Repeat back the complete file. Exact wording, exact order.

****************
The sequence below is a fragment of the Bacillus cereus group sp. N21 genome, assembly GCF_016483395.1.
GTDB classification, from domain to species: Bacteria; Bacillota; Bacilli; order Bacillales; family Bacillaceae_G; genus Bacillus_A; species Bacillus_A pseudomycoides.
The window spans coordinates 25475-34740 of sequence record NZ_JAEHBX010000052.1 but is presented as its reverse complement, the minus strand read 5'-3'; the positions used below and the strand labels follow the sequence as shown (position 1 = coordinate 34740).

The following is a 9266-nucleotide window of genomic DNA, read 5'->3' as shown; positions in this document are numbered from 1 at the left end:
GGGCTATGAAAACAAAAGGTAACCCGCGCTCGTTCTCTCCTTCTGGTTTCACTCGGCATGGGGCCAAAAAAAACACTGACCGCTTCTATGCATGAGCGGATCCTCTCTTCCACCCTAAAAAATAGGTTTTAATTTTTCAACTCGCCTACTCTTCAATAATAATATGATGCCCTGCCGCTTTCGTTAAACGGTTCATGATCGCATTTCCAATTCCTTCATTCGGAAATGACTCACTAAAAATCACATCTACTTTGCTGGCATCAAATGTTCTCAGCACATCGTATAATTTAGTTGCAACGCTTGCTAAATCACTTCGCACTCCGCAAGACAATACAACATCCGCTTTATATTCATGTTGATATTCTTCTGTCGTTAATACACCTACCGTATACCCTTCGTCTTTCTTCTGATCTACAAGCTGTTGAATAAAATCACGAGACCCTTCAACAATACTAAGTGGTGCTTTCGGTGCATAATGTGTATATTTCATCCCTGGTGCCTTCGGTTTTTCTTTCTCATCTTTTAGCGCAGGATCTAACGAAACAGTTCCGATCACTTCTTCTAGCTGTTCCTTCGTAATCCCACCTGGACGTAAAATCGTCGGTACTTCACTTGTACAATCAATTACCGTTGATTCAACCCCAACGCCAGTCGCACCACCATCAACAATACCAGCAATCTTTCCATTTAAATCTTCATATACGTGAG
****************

The sequence below is a fragment of the Bacillus cereus group sp. N21 genome, assembly GCF_016483395.1.
GTDB classification, from domain to species: Bacteria; Bacillota; Bacilli; order Bacillales; family Bacillaceae_G; genus Bacillus_A; species Bacillus_A pseudomycoides.
The window spans coordinates 25475-34740 of sequence record NZ_JAEHBX010000052.1 but is presented as its reverse complement, the minus strand read 5'-3'; the positions used below and the strand labels follow the sequence as shown (position 1 = coordinate 34740).

The following is a 9266-nucleotide window of genomic DNA, read 5'->3' as shown; positions in this document are numbered from 1 at the left end:
GGGCTATGAAAACAAAAGGTAACCCGCGCTCGTTCTCTCCTTCTGGTTTCACTCGGCATGGGGCCAAAAAAAACACTGACCGCTTCTATGCATGAGCGGATCCTCTCTTCCACCCTAAAAAATAGGTTTTAATTTTTCAACTCGCCTACTCTTCAATAATAATATGATGCCCTGCCGCTTTCGTTAAACGGTTCATGATCGCATTTCCAATTCCTTCATTCGGAAATGACTCACTAAAAATCACATCTACTTTGCTGGCATCAAATGTTCTCAGCACATCGTATAATTTAGTTGCAACGCTTGCTAAATCACTTCGCACTCCGCAAGACAATACAACATCCGCTTTATATTCATGTTGATATTCTTCTGTCGTTAATACACCTACCGTATACCCTTCGTCTTTCTTCTGATCTACAAGCTGTTGAATAAAATCACGAGACCCTTCAACAATACTAAGTGGTGCTTTCGGTGCATAATGTGTATATTTCATCCCTGGTGCCTTCGGTTTTTCTTTCTCATCTTTTAGCGCAGGATCTAACGAAACAGTTCCGATCACTTCTTCTAGCTGTTCCTTCGTAATCCCACCTGGACGTAAAATCGTCGGTACTTCACTTGTACAATCAATTACCGTTGATTCAACCCCAACGCCAGTCGCACCACCATCAACAATACCAGCAATCTTTCCATTTAAATCTTCATATACGTGAG